ACC Championship - Florida State v Georgia Tech

ACC title game cost ‘Noles nearly $500k

30 Comments

Florida State may have claimed its first ACC title in a decade last season, but it came with a hit to the athletic department’s bottom line.

According to a very detailed and excellent report from WarChant.com with information gleaned through a public records request, FSU suffered a net loss of nearly $480,000 for their appearance in the ACC championship game against Georgia Tech.  Specifically, the school’s income statement shows a net loss of $478,964.20 as a result of the trip to Charlotte.

The vast majority of the financial loss incurred by FSU — in the neighborhood — stemmed from ticket sales, or lack thereof.  The ACC gave both participants in the title game 10,000 tickets; FSU was only able to sell just over 2,000 of them, thanks in large part to the matchup against the 6-6 Yellow Jackets.  While the conference helped absorb some of the financial burden, it wasn’t nearly enough as the website explained:

The form shows that Florida State was 100 percent responsible for selling the first 6,000 tickets. The ACC then covered 50 percent of the expense for the first 1,000 unsold tickets after 6,000, 75 percent of the next 1,000 tickets and 100 percent of the final 2,000 unsold tickets.

All told, the face value of the 10,000 allotted tickets was $774,190. After FSU’s $185,210 in revenue on the 2,033 tickets sold, $3,594 in various ticket fees and the ACC’s assistance on the final 4,000 unsold tickets ($144,895), FSU was left with a $440,491 loss on tickets. The net loss for the trip was $478,954.20.

The game wasn’t just a tough sell on FSU’s end, either, as the game was far from a sellout, with the website noting that “Bank of America Stadium never reached half-capacity during FSU’s 21-15 win” despite an announced crowd of over 64,000.

In response to the financial dousing taken by FSU — we’ve reached out to Tech officials for some confirmation as to how they fared fiscally — a conference spokesperson told the Rivals site “that ACC commissioner John Swofford has already initiated internal talks about a plan to assure that no school participating in the league’s championship game suffer any financial loss because of an appearance.”

As well they should.  The only loss a team playing in a conference’s championship game should suffer is on the field, not to the athletic department’s bottom line.  Especially when over 90 percent of that loss was due to unsold tickets that shouldn’t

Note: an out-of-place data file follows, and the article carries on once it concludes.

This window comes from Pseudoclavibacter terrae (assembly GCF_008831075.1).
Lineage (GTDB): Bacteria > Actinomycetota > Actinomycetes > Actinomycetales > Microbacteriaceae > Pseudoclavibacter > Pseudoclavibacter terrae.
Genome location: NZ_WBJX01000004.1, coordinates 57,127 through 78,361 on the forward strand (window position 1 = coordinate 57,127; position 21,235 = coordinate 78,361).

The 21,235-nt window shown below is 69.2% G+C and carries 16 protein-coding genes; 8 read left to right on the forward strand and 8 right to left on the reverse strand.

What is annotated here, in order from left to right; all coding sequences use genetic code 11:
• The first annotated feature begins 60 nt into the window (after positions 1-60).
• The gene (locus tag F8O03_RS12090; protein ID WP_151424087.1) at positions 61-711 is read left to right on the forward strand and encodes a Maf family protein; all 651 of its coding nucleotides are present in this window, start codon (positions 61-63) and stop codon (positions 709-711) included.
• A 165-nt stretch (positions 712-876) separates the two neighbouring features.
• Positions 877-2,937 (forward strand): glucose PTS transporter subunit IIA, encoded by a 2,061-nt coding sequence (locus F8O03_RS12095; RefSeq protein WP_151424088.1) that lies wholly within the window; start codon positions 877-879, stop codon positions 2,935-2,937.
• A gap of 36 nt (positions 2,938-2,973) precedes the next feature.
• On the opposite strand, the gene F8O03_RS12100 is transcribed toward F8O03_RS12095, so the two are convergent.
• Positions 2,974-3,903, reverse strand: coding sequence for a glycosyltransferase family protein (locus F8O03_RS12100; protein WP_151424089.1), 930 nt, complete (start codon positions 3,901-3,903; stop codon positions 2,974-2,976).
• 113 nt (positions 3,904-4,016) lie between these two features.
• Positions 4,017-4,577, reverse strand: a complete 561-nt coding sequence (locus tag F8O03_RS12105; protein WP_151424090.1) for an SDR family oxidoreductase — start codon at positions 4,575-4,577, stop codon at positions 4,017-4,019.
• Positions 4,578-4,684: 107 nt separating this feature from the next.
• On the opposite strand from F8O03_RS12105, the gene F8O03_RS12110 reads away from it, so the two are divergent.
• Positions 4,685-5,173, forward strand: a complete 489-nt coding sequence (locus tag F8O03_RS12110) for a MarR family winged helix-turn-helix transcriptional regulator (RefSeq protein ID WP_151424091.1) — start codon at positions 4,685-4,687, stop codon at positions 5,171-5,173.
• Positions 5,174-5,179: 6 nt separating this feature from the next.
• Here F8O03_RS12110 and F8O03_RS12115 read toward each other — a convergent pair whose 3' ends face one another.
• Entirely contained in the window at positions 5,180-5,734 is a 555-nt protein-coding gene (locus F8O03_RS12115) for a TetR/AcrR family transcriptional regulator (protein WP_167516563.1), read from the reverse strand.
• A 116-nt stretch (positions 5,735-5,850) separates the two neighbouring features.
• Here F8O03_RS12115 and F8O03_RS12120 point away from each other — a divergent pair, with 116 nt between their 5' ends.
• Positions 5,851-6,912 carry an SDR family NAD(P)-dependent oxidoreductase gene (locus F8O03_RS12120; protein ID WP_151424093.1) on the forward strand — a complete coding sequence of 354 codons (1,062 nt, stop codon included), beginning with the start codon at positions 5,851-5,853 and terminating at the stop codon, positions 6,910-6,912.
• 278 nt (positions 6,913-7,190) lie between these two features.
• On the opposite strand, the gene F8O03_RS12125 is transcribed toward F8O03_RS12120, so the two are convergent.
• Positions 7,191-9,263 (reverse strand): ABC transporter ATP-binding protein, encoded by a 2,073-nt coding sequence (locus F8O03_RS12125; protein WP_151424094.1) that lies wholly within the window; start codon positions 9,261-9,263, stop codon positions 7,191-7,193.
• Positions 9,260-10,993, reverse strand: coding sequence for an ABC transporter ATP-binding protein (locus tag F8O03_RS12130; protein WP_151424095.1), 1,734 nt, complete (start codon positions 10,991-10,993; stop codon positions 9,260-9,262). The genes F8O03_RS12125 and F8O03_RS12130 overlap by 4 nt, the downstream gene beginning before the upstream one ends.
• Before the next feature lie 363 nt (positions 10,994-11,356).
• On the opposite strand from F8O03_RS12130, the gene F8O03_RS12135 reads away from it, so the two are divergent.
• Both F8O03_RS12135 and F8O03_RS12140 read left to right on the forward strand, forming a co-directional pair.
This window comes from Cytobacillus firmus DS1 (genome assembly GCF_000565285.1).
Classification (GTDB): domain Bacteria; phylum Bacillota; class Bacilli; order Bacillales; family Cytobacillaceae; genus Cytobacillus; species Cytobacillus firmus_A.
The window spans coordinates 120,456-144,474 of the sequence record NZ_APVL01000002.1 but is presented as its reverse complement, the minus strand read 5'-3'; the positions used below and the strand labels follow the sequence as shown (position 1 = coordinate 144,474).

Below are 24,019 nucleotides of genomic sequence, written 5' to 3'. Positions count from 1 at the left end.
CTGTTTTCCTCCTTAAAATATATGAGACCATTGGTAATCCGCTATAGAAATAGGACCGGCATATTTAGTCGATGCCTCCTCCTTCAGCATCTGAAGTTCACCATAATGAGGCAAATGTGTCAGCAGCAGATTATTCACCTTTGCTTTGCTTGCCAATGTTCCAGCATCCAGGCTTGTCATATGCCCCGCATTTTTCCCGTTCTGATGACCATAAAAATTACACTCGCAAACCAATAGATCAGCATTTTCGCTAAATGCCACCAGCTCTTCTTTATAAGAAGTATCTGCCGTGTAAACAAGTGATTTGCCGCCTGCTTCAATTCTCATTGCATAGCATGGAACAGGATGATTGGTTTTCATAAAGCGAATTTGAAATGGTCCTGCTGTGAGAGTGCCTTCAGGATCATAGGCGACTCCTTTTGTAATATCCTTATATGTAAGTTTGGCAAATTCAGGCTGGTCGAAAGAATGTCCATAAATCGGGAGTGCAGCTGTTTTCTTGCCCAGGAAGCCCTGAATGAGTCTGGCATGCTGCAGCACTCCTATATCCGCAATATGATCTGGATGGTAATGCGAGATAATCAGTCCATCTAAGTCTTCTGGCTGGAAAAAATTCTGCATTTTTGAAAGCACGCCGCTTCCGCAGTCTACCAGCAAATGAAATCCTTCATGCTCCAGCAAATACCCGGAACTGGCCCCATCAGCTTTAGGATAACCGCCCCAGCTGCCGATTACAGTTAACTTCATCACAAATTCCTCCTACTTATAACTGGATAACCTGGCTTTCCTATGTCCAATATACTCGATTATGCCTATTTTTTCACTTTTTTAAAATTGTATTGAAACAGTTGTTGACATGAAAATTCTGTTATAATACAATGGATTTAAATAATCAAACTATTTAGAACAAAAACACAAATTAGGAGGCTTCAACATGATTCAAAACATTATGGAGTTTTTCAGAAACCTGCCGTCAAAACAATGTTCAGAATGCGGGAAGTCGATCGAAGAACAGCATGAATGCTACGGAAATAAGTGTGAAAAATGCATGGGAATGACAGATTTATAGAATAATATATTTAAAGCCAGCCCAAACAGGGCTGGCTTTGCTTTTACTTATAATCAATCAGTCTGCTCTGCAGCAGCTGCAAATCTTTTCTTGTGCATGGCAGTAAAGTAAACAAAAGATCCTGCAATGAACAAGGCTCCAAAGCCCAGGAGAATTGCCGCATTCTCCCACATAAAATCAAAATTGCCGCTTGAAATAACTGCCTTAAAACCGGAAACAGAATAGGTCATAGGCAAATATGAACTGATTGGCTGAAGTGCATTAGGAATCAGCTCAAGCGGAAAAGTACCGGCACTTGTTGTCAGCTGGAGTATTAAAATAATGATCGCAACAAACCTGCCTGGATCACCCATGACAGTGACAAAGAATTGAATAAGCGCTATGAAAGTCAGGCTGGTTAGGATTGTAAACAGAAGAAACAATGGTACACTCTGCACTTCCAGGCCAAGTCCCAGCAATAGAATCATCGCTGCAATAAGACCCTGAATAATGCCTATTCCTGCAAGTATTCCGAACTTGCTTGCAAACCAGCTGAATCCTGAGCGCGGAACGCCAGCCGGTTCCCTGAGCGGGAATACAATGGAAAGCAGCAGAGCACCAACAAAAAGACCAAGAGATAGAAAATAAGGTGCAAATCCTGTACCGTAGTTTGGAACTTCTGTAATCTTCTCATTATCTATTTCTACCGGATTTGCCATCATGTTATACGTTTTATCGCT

Reportedly transferring from Vols, Ray Raulerson confirms he’s ‘exploring options’

Screen Shot 2016-06-24 at 4.58.03 PM
Tennessee athletics
Leave a comment

Thursday, reports surfaced that two Tennessee offensive linemen would be leaving the Volunteers football program and possibly transferring to the FCS level.  Friday, one of those two confirmed he’s looking into it.

Speaking to The Knoxville News Sentinel, Ray Raulerson acknowledged that he’s “exploring options right now,” although he stopped short of confirming a transfer.  However, the redshirt sophomore center talked of his time in Knoxville in the past tense, an indication that he is prepared to move on.

“I’m exploring options right now,” Raulerson told the News Sentinel. “…I really loved it at Tennessee, but I’m going to go to a place where I have a better chance to play.”

Raulerson was a three-star member of UT’s 2014 recruiting class.  After redshirting as a true freshman, he played in five games in 2015.

It has yet to be confirmed that the other lineman, fifth-year senior tackle Dontavius Blair, is indeed transferring.  Raulerson, though, told the newspaper that his teammate is leaving as well.

Clemson tables proposal that would’ve had students paying for some football tickets

CLEMSON, SC - AUGUST 31: Clemson Tigers fans celebrate at the start of the game against the Georgia Bulldogs at Memorial Stadium on August 31, 2013 in Clemson, South Carolina.  (Photo by Streeter Lecka/Getty Images)
Getty Images
1 Comment

Students at Clemson can rest easy; your football fix will still be free of charge this year.

In 2015, tickets for the student sections in both the lower bowl and upper bowl of Memorial Stadium came at no cost to those enrolled in classes at the university.  In April, however, athletic director Dan Radakovich proposed levying what was described as a “$225 student donation” for those wishing to sit in the lower bowl on season tickets, while the upper bowl seats would remain free.